As with all review-caps, MAJOR SPOILERS AHEAD for Tom Clancy’s Without Remorse. You’ve been warned.
For fans of Tom Clancy’s novels (and/or the movies that Alec Baldwin, Harrison Ford and Ben Affleck starred in), probably the most beloved character from his books besides Jack Ryan would be John Clark. A film version of Clark’s origin story, Tom Clancy’s Without Remorse, has been in the works forever with numerous directors and actors attached to the project over the years. But finally, with the massive success of Amazon’s Tom Clancy’s Jack Ryan series, it seems the time was finally right for the hugely popular character’s story to come out.
We begin in Aleppo, Syria, where a US Navy SEAL team emerges from a cistern to take out some bad guys. At the forefront is Senior Chief John Kelly (Michael B. Jordan) and the team’s commander, Karen Greer (Jodie Turner-Smith). Yes, that Greer. She’s Jim’s niece. The team meets up with their liaison from the CIA, Robert Ritter (Jamie Bell) – a character that fans of Harrison Ford’s Jack Ryan will remember from Clear and Present Danger (1994).
Ritter tells Greer they’re going in to rescue one of their operatives from the Syrian army. But once they’re in the middle of it, Kelly and Greer realize the place isn’t a Syrian military safe house. It’s a Russian arms depot. Big surprise, Ritter lied. The team successfully rescues the operative, but they lose one of their men in the process.
Afterward, Kelly gets in Ritter’s face about not giving them all the information they needed. Not surprisingly, Ritter’s unmoved and smug about the whole thing as he calls in an airstrike on the location. Kelly nearly beats the crap out of him, but Greer makes him stand down.
Three months later in North Carolina, a member of the SEAL team, Rowdy (Luke Mitchell), gets run down by a van outside his house (in an amazing blend of stunt and visual effects work).And iIn Atlanta, another team member, Keith Webb (Cam Gigandet), gets gunned down in his car.
In Washington, D.C., a bunch of baddies in full night-vision gear arrive at Kelly and his pregnant wife Pam’s (Lauren London) house. They shoot Pam while she’s asleep in bed, but don’t realize that Kelly isn’t with her. Kelly takes them out one by one as he comes upstairs from the basement. Then he comes face to face with Pam’s assassin and they plug several rounds into each other. There’s a really cool shot where a flashlight left on the floor rolls around, illuminating one and then the other. The assassin takes off his goggles and reveals his face before firing at Kelly again, but he’s empty.
The assassin manages to get up and limp out the door while Kelly crawls to the bedroom and finds Pam dead. While he’s being taken care of in the hospital, Ritter heads up a briefing on the attacks with all manner of government suits and military top brass. He says the remaining SEAL team members are being protected, but that it’s likely that those who died were into something illegal – running guns, drugs and/or selling information. Furious, Greer confronts him about that afterward, insisting that her people weren’t corrupt and Ritter once again narrowly escapes getting his a** kicked.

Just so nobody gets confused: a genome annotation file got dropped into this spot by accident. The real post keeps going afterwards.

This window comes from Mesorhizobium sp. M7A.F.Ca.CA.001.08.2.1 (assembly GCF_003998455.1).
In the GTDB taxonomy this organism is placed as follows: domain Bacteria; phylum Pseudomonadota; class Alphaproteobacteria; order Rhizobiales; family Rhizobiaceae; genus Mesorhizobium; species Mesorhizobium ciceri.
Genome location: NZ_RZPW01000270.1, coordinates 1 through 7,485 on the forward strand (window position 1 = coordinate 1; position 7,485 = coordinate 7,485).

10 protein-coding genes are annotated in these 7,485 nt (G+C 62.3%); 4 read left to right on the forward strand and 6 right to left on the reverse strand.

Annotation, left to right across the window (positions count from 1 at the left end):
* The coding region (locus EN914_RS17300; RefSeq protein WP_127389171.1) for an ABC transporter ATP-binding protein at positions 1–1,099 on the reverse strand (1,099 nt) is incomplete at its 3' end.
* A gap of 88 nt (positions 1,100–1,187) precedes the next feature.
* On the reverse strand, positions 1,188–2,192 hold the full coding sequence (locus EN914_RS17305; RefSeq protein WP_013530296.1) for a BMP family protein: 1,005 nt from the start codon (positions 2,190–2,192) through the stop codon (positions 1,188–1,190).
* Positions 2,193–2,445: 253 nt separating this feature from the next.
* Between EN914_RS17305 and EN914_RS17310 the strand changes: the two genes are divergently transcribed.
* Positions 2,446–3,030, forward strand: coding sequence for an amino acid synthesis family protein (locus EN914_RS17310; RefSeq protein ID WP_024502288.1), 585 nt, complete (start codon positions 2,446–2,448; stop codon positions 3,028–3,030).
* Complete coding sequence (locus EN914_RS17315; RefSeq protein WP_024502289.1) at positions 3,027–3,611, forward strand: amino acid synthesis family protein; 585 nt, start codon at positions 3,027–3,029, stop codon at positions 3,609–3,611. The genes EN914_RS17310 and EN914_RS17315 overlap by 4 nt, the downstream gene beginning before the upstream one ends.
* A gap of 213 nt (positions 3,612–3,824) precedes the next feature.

Kelly has a dream of Pam being swept away from him and wakes up later to find Greer by his bedside. She sadly confirms that the baby didn’t make it. Kelly tells her that the baddies were pros and that the one who killed Pam got away. He wants to know who it was, but Greer tells him she couldn’t say even if she knew.
Next, we’re introduced to Secretary Clay (Guy Pearce), who comes to see Greer at her office. He mentions that he worked with her uncle Jim, but she seems unimpressed, which kind of infers that they don’t have much of a relationship. Clay asks her if Kelly can be trusted.
There’s a montage of time passing as Kelly works his butt off to get through rehab. Meanwhile, Clay invites Greer to sit in on a briefing from Ritter about the status of the investigation. Ritter tells them that one of the men they killed in Syria was the son of the head of the Russian Federal Security Service (FSB) and that the attacks on the SEALs were payback for their dead men in Syria. Clay says that means that technically, it was a Russian attack on US soil.
Greer asks Ritter again about the Russians’ arms dealing in Syria and he sort of admits they knew about it. Greer asks about the fourth man, the one who got away from Kelly, and Ritter says it doesn’t matter. As far as CIA’s concerned, the score’s settled and the CIA Director feels it’s “unnecessary to poke the bear any further.”
Greer shows up at Kelly’s rehab facility and pulls out some whiskey for them to slug while she gives him the bad news. She says she finally understands why he wanted to beat the sh*t out of Ritter back in Syria. Even though she knows she’ll get in trouble for it, she shows Kelly the information they got from Ritter and the ID of the man who issued the baddies’ passports, Andre Vasiliev (Merab Ninidze).
Kelly packs up some gear he had hidden in the house and puts his plan into action, finding Vasiliev as he’s being driven to Dulles Airport. Kelly follows them in a stolen tow truck and reports Vasiliev’s security detail to 911. The airport cops pull them over, leaving Vasiliev’s vehicle vulnerable. Kelly rams the car, douses it in gas and sets it on fire. Then he gets in the backseat, which is either the most amazing thing I’ve ever seen or the most ridiculous. I still can’t decide which.
Anyway, Kelly shoots the driver and then Vasiliev in the leg, demanding to know who the fourth man was. Vasiliev just says wherever Kelly goes, “death will follow.” Kelly shoots him again, this time puncturing his lung. Vasiliev finally gives up the name, Viktor Rykov (Brett Gelman), before he dies. Then Kelly gets out of the car – unbelievably untouched by the raging fire – and gives himself up to the cops.
The next day, Clay’s watching a news report about the link between the Vasiliev attack and the assassinations of the SEALs with Ritter standing there. Ritter assures Clay it wasn’t CIA who leaked the info about the SEALs to the press, and says that Greer must have told Kelly about Vasiliev.